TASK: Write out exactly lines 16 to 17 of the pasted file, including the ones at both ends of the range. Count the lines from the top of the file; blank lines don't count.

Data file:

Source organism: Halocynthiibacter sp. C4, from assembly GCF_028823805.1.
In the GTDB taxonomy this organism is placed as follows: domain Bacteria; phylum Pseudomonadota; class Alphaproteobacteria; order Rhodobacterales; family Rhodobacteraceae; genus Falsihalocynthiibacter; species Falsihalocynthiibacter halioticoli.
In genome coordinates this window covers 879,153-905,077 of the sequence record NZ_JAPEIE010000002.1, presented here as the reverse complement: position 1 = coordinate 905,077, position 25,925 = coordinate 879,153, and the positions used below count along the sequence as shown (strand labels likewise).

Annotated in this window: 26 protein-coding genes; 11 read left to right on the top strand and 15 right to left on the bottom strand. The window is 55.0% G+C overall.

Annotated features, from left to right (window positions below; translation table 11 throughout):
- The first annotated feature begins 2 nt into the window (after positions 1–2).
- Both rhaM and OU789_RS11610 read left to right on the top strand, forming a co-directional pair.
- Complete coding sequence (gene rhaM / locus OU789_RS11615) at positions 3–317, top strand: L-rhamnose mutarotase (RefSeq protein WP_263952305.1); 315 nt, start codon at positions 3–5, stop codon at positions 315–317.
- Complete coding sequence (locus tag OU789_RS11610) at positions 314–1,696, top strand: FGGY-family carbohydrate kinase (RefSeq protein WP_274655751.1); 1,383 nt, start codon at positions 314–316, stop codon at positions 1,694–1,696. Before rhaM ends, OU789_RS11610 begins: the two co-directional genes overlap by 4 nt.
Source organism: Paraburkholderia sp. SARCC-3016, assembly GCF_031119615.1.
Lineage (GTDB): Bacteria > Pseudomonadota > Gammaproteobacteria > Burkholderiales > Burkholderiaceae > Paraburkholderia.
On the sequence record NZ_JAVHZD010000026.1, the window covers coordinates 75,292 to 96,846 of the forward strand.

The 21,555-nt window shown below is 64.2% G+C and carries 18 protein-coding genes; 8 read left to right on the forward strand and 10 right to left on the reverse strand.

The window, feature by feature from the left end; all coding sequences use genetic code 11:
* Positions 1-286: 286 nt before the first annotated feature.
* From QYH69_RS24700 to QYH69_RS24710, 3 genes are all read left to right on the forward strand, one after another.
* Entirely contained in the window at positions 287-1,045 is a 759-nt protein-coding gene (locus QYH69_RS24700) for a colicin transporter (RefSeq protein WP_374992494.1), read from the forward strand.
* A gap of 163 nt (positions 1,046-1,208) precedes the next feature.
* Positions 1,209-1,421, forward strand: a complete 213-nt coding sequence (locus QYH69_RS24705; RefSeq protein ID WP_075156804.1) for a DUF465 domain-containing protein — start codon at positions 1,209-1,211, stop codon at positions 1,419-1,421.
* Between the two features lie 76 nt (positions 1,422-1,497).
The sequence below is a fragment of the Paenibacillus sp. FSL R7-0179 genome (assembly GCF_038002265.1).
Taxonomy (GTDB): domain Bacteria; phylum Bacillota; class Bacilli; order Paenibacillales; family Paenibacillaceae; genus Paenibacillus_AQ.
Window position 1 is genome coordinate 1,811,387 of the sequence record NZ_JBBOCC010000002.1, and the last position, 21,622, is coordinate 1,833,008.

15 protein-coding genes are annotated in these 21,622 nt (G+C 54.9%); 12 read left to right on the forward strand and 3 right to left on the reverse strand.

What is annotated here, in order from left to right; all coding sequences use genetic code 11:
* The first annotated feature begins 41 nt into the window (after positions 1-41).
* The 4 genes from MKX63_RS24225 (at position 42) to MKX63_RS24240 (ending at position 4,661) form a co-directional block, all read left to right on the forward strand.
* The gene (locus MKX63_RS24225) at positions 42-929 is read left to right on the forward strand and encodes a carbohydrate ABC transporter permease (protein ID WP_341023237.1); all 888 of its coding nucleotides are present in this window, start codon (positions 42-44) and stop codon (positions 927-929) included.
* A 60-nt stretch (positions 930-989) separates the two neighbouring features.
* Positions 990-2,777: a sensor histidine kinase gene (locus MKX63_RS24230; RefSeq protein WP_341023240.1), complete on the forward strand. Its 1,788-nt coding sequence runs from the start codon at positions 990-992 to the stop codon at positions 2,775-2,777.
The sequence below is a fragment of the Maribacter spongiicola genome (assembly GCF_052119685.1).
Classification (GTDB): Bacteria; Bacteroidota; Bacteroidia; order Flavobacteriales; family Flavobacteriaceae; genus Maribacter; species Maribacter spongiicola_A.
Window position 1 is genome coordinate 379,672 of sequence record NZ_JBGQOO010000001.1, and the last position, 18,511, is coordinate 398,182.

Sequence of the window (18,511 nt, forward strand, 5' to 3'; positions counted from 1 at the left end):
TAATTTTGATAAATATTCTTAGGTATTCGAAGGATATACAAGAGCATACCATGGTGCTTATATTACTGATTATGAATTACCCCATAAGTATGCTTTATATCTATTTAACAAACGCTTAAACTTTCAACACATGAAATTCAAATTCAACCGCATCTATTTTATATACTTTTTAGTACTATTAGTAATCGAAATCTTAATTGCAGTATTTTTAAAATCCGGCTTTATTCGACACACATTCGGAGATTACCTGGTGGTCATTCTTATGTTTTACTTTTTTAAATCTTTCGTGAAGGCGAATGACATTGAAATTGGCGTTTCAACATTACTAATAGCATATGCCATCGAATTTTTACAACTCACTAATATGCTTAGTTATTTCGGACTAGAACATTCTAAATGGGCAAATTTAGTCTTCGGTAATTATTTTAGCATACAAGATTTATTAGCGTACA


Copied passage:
* From QYH69_RS24700 to QYH69_RS24710, 3 genes are all read left to right on the forward strand, one after another.
* Entirely contained in the window at positions 287-1,045 is a 759-nt protein-coding gene (locus QYH69_RS24700) for a colicin transporter (RefSeq protein WP_374992494.1), read from the forward strand.